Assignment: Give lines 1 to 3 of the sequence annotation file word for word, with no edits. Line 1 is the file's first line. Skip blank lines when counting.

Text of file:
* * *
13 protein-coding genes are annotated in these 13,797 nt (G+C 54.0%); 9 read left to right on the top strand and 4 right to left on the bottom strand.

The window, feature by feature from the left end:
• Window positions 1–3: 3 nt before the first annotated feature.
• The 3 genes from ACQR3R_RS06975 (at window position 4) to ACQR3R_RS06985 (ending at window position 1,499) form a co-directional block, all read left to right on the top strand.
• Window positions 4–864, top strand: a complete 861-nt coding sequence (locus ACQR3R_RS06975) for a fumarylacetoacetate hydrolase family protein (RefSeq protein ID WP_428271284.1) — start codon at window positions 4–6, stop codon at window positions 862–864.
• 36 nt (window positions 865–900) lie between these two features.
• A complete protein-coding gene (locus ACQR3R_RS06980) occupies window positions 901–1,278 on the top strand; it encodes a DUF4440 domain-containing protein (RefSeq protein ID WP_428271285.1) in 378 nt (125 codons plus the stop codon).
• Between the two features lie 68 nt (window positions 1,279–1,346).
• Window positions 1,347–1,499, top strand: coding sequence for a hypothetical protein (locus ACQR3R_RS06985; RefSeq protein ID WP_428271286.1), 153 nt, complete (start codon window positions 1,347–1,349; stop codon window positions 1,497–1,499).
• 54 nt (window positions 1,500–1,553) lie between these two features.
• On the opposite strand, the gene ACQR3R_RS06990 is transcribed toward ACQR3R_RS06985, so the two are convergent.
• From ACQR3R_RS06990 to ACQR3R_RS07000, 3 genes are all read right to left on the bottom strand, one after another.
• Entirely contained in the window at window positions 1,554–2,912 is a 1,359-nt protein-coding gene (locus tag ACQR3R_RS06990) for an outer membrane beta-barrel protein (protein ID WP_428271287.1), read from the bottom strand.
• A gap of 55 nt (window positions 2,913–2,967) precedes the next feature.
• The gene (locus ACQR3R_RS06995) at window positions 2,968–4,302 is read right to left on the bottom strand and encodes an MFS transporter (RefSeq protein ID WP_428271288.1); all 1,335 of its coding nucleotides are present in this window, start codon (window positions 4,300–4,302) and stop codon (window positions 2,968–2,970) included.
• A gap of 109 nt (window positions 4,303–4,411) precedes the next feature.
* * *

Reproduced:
13 protein-coding genes are annotated in these 13,797 nt (G+C 54.0%); 9 read left to right on the top strand and 4 right to left on the bottom strand.

The window, feature by feature from the left end:
• Window positions 1–3: 3 nt before the first annotated feature.